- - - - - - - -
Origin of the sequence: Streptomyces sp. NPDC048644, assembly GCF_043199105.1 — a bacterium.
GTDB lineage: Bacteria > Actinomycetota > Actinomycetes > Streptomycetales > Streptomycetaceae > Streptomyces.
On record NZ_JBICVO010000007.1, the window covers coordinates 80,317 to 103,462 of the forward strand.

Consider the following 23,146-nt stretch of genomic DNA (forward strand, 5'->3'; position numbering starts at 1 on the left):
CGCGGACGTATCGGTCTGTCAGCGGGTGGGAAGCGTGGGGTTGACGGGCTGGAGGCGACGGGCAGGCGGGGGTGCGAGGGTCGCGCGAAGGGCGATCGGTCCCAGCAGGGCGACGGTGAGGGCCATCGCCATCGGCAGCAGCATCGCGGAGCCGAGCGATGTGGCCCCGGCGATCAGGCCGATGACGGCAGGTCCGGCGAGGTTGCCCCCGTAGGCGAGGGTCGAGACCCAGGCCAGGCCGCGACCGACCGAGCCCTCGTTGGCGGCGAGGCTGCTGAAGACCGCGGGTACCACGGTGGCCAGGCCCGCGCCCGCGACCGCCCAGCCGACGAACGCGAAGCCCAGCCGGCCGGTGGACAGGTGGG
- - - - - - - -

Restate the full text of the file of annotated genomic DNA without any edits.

Origin of the sequence: Streptomyces sp. NPDC048644, assembly GCF_043199105.1 — a bacterium.
GTDB lineage: Bacteria > Actinomycetota > Actinomycetes > Streptomycetales > Streptomycetaceae > Streptomyces.
On record NZ_JBICVO010000007.1, the window covers coordinates 80,317 to 103,462 of the forward strand.

Consider the following 23,146-nt stretch of genomic DNA (forward strand, 5'->3'; position numbering starts at 1 on the left):
CGCGGACGTATCGGTCTGTCAGCGGGTGGGAAGCGTGGGGTTGACGGGCTGGAGGCGACGGGCAGGCGGGGGTGCGAGGGTCGCGCGAAGGGCGATCGGTCCCAGCAGGGCGACGGTGAGGGCCATCGCCATCGGCAGCAGCATCGCGGAGCCGAGCGATGTGGCCCCGGCGATCAGGCCGATGACGGCAGGTCCGGCGAGGTTGCCCCCGTAGGCGAGGGTCGAGACCCAGGCCAGGCCGCGACCGACCGAGCCCTCGTTGGCGGCGAGGCTGCTGAAGACCGCGGGTACCACGGTGGCCAGGCCCGCGCCCGCGACCGCCCAGCCGACGAACGCGAAGCCCAGCCGGCCGGTGGACAGGTGGG